Tag Archives: Short film

Busy Bodies

Cover of "Laurel & Hardy (Sons of the Des...

Cover via Amazon

Directed by Lloyd French
Produced by Hal Roach
Starring Stan Laurel
Oliver Hardy
Charlie Hall
Tiny Sandford
Distributed by Metro-Goldwyn-Mayer
Release date 7 October 1933

This is another fine Laurel & Hardy short film from the early 1930s. It features lots of funny slapstick and is perhaps one of their funniest movies. A lot of the film plays out like a silent film, despite being made in 1933, with Stan in particular showing off his pantomime skills. The film gave me a few good chuckles and doesn’t seem to have dated too badly.


On the Loose

Directed by Hal Roach
Produced by Hal Roach
Starring Zasu Pitts & Thelma Todd
Distributed by MGM
Release date 1931
Country  United States
Language English

This is an interesting short film from 1931 that features a cameo appearance from Laurel & Hardy. Of course the real stars of the film are Zasu Pitts and Thelma Todd.

The other day I was reading about the untimely death of Todd and the rumours surrounding it. Rumour has it that the gangster Lucky Luciano murdered her because she vocally opposed him setting up am illegal casino. The official line is that she committed suicide, but police bungled the investigation completely.

The other star of the picture, Zasu Pitts is also interesting. In the silent era she was a dramatic actress but was relegated to comedy roles in the talky era due to her highly distinctive voice. In fact Mae Questal modelled her characterisation of Olive Oyl on Zasu Pitts, and in watching this film you can see the origins of that.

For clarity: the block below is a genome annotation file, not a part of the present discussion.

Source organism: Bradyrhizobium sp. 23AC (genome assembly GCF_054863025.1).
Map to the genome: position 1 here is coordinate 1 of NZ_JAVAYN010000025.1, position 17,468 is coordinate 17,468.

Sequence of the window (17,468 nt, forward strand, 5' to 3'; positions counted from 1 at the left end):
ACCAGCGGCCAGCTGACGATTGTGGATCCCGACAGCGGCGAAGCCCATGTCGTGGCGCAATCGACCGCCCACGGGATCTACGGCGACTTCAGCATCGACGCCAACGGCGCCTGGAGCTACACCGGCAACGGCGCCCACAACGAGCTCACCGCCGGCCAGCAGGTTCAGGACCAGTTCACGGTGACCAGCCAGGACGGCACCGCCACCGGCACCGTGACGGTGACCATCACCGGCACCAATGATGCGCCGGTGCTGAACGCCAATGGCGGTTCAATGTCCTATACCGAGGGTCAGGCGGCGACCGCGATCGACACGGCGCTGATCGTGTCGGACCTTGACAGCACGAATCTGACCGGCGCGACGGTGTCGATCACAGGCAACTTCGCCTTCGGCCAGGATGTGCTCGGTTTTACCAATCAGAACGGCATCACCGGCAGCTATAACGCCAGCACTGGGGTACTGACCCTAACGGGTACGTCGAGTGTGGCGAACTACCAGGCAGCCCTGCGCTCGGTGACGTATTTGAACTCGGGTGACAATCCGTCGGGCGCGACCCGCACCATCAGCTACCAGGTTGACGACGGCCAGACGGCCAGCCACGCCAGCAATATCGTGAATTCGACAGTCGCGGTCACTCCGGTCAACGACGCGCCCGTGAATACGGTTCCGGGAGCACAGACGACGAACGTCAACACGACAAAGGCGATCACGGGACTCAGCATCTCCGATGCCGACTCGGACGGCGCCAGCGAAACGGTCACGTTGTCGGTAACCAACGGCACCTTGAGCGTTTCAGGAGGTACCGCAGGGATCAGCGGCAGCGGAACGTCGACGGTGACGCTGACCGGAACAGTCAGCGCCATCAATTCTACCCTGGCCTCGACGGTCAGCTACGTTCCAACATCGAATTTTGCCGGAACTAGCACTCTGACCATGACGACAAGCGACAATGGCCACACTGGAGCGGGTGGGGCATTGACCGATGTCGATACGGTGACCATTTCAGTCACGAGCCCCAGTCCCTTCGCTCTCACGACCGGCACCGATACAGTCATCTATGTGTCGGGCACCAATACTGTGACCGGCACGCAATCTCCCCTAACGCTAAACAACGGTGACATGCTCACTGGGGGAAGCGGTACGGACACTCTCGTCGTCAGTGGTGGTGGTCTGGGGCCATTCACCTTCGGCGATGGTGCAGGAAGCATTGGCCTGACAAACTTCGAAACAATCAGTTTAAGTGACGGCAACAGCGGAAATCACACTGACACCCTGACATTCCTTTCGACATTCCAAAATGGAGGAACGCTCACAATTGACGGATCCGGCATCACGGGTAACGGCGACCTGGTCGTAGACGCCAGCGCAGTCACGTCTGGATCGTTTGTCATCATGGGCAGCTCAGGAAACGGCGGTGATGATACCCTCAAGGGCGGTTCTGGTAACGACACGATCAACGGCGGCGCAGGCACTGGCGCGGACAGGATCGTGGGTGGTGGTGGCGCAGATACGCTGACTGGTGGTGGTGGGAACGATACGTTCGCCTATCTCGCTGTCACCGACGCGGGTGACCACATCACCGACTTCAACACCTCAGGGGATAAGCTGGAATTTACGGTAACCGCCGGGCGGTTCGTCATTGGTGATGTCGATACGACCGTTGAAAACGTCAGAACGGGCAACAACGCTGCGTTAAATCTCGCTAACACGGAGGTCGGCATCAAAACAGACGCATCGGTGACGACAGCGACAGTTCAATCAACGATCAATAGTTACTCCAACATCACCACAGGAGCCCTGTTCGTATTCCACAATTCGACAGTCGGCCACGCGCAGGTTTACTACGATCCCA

Overall the film is quite amusing in that 1930s way an interesting to watch.


Tim Burton’s Hansel & Gretel

Australian Centre for the Moving Image in Melb...

Image via Wikipedia

Written by The Brothers Grimm
Directed by Tim Burton
Produced by Julie Hickson & Rick Heinrichs
Original channel The Disney Channel
Original run October 31, 1983

This short early film by Tim Burton is being shown at ACMI as a part of the Tim Burton exhibition at Federation Square. I had never seen it before. It is a Burton-esque version of the Grimm’s fairy tale and has a few amusing moments. It runs for about 20 minutes and combines live-action with stop motion animation, although it is mostly live-action. Like most things Burton, it is slightly weird.


Sons Of The Desert

Directed by William A. Seiter
Produced by Hal Roach
Written by Frank Craven (story) & Byron Morgan
Starring Stan Laurel
Oliver Hardy
Charley Chase
Mae Busch
Music by William Axt
George M. Cohan
Marvin Hatley
Paul Marquardt
O’Donnell-Heath
Leroy Shield
Frank Terry
Cinematography Kenneth Peach
Editing by Bert Jordan
Distributed by Metro-Goldwyn-Mayer
Release date December 29, 1933 (1933-12-29)
Running time 68 minutes
Country United States
Language English

Sons Of The Desert is the best known of Laurel & Hardy‘s comedy films of the 1930s. It ranks at number 96 on the American Film Institute’s list of 100 funniest films, which was compiled in 2000. This is the film where Stan and Ollie lie to their wives about Ollie needing to go to Honolulu so that he can recover from an illness (which he has faked),

Theatrical poster for the 1944 re-release of S...

Image via Wikipedia

but instead they head to Chicago for their Sons Of The Desert convention. Everything seems to go well until the ship that they were supposed to be on sinks.

There are a lot of funny scenes in the film but it is the personalities of Laurel & Hardy that makes this well worth watching. All of the mannerisms that we associate with the comedy duo are present in this film, from Ollie’s lying and telling the most preposterous story imaginable, to Stanley’s cry-baby routine when his wife finds him out. There is also quite a lot of funny slapstick along the way that makes this film very enjoyable.


Blockheads

Directed by John G. Blystone
Produced by Hal Roach Jr. & Hal Roach
Written by Felix Adler

Arnold Belgard

Harry Langdon
James Parrott
Charley Rogers
Starring Stan Laurel
Oliver Hardy
Patricia Ellis

Minna Gombell

Billy Gilbert
Jimmy Finlayson
Music by Marvin Hatley
Cinematography Art Lloyd
Editing by Bert Jordan
Distributed by Metro-Goldwyn-Mayer
Release date August 19, 1938
Running time 57 min.